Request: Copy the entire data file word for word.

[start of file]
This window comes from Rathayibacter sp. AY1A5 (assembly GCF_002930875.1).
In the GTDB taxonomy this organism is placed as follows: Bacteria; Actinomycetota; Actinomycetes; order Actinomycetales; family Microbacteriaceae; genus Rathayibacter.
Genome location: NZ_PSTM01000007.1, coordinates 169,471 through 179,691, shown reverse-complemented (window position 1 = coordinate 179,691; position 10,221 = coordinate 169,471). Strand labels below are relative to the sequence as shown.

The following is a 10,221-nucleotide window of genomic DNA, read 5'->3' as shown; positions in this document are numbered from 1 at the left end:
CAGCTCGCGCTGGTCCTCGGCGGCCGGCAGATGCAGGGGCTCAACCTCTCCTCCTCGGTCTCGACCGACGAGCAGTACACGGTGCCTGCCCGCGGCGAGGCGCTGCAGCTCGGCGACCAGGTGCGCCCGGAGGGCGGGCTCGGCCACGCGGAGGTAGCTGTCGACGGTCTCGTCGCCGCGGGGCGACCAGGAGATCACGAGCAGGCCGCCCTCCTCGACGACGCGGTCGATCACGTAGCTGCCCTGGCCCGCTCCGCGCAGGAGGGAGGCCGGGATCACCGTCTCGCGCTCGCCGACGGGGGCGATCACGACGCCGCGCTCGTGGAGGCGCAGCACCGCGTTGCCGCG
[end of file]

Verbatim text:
This window comes from Rathayibacter sp. AY1A5 (assembly GCF_002930875.1).
In the GTDB taxonomy this organism is placed as follows: Bacteria; Actinomycetota; Actinomycetes; order Actinomycetales; family Microbacteriaceae; genus Rathayibacter.
Genome location: NZ_PSTM01000007.1, coordinates 169,471 through 179,691, shown reverse-complemented (window position 1 = coordinate 179,691; position 10,221 = coordinate 169,471). Strand labels below are relative to the sequence as shown.

The following is a 10,221-nucleotide window of genomic DNA, read 5'->3' as shown; positions in this document are numbered from 1 at the left end:
CAGCTCGCGCTGGTCCTCGGCGGCCGGCAGATGCAGGGGCTCAACCTCTCCTCCTCGGTCTCGACCGACGAGCAGTACACGGTGCCTGCCCGCGGCGAGGCGCTGCAGCTCGGCGACCAGGTGCGCCCGGAGGGCGGGCTCGGCCACGCGGAGGTAGCTGTCGACGGTCTCGTCGCCGCGGGGCGACCAGGAGATCACGAGCAGGCCGCCCTCCTCGACGACGCGGTCGATCACGTAGCTGCCCTGGCCCGCTCCGCGCAGGAGGGAGGCCGGGATCACCGTCTCGCGCTCGCCGACGGGGGCGATCACGACGCCGCGCTCGTGGAGGCGCAGCACCGCGTTGCCGCG